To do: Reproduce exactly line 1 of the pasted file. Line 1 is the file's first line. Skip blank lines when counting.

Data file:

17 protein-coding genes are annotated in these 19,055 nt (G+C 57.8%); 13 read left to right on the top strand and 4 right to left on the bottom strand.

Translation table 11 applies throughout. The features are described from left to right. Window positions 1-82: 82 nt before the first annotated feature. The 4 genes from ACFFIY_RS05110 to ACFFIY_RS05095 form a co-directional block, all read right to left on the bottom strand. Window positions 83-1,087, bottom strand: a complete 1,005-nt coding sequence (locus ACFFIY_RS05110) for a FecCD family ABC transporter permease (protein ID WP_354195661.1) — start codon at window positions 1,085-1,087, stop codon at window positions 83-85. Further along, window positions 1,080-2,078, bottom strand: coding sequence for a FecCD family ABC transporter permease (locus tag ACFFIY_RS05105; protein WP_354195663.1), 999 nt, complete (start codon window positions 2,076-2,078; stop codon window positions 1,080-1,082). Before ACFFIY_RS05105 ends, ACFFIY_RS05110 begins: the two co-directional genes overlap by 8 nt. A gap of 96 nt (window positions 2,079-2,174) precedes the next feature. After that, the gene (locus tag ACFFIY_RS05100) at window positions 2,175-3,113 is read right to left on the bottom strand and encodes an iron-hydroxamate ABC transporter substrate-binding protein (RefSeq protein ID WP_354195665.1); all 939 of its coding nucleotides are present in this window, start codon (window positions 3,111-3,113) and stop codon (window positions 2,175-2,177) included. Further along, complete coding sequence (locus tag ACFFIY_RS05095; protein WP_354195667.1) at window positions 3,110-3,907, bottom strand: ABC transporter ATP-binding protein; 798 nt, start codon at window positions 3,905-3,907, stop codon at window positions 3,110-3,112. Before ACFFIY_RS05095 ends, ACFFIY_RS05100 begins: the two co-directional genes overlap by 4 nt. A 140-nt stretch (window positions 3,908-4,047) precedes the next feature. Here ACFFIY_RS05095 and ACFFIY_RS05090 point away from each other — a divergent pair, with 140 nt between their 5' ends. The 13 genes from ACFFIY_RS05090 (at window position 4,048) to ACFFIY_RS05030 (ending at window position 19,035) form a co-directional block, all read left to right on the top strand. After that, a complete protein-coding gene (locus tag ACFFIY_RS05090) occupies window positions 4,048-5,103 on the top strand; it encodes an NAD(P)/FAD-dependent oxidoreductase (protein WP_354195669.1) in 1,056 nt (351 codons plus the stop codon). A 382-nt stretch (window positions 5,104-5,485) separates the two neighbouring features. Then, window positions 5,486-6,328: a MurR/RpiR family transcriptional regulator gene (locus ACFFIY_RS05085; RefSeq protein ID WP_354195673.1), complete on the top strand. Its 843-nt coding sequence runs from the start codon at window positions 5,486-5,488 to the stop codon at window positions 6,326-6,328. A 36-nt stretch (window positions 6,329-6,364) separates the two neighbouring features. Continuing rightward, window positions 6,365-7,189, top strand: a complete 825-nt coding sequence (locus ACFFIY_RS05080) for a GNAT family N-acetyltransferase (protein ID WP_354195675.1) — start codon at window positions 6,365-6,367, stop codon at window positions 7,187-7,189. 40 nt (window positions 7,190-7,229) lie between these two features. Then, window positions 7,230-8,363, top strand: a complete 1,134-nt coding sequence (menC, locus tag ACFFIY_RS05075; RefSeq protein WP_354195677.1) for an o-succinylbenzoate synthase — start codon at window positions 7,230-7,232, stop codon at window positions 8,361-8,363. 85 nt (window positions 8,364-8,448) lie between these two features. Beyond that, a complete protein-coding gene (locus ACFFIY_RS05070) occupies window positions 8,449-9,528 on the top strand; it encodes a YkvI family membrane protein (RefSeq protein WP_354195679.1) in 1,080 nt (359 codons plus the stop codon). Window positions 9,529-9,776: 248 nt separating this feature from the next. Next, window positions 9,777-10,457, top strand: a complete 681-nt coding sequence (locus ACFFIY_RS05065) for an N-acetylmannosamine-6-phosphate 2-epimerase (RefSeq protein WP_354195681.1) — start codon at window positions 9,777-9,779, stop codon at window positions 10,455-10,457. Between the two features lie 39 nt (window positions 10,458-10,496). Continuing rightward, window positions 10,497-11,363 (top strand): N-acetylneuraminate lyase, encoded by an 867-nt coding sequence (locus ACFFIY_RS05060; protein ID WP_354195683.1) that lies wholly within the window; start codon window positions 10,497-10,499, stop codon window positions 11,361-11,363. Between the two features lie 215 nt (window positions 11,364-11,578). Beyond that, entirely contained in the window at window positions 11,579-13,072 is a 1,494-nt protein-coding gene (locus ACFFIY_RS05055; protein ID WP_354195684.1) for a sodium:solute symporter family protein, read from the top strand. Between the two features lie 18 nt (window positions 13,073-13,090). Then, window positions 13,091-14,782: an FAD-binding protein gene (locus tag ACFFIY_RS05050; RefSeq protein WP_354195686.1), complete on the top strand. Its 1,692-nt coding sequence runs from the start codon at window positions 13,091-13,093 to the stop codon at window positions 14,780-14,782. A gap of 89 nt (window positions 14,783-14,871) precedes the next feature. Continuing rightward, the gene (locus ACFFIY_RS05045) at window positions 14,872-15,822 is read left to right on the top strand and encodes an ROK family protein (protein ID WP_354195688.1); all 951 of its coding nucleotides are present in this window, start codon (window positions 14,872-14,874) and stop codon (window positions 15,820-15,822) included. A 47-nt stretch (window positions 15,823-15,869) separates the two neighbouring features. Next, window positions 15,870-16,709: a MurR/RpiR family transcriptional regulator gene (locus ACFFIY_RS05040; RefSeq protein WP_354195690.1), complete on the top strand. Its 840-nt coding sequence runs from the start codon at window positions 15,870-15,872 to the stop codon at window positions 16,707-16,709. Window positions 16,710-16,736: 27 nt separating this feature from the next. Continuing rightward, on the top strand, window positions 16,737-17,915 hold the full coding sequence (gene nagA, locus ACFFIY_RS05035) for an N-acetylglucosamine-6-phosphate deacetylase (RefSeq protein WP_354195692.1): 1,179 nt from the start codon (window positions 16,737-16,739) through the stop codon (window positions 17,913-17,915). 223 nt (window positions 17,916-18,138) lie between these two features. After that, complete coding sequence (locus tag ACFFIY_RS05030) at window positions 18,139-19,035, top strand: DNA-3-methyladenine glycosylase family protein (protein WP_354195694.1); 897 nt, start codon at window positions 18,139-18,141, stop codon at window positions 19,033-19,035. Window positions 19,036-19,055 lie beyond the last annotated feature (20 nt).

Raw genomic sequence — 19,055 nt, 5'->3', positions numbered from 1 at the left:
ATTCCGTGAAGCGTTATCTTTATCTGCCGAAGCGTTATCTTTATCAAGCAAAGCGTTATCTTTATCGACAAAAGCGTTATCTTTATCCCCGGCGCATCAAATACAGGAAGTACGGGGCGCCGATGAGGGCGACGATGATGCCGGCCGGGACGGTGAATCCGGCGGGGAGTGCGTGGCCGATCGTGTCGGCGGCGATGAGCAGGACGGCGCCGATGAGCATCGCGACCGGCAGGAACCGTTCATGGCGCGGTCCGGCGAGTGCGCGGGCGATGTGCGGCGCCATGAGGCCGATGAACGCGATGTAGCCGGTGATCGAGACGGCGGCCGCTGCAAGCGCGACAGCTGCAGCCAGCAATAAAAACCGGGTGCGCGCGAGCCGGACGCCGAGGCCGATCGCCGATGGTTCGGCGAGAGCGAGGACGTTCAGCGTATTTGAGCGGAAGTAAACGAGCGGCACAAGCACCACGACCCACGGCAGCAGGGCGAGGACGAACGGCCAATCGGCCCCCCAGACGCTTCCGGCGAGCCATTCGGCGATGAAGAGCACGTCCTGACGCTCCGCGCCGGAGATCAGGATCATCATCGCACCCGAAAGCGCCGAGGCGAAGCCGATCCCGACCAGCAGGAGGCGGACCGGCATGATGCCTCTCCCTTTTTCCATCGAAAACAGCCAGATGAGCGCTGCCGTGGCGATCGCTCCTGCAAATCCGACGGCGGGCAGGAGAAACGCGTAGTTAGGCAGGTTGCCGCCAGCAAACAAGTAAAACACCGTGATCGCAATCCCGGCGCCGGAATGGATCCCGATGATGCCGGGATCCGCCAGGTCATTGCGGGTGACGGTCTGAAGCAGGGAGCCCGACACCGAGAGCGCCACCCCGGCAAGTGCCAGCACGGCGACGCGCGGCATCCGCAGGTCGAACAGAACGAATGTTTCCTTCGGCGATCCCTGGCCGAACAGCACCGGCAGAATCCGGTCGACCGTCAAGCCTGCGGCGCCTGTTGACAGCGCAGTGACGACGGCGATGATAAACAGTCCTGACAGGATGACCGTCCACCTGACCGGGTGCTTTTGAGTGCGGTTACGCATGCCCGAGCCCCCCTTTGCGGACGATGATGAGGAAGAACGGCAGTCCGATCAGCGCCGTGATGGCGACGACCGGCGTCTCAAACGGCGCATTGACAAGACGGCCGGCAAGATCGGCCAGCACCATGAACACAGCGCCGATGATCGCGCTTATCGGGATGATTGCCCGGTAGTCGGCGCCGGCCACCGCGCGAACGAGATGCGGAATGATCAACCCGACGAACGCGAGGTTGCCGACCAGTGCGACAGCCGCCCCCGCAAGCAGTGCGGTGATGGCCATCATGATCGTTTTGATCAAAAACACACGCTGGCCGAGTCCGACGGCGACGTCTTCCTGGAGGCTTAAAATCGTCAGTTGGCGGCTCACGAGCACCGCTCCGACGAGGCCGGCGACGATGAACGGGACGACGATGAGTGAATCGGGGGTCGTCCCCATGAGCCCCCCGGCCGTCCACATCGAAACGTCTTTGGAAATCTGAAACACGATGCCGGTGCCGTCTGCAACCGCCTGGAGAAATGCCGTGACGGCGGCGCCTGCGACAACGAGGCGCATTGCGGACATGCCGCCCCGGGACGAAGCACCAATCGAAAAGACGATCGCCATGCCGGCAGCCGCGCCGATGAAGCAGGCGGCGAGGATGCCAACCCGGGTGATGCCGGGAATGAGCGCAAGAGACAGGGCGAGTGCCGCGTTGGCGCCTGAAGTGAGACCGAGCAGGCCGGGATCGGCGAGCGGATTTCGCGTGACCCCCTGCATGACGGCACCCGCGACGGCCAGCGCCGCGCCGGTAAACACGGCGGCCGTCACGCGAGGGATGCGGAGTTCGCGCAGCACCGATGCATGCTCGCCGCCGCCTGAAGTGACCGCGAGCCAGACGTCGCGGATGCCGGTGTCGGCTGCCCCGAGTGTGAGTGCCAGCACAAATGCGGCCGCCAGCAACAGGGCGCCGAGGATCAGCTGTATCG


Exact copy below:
17 protein-coding genes are annotated in these 19,055 nt (G+C 57.8%); 13 read left to right on the top strand and 4 right to left on the bottom strand.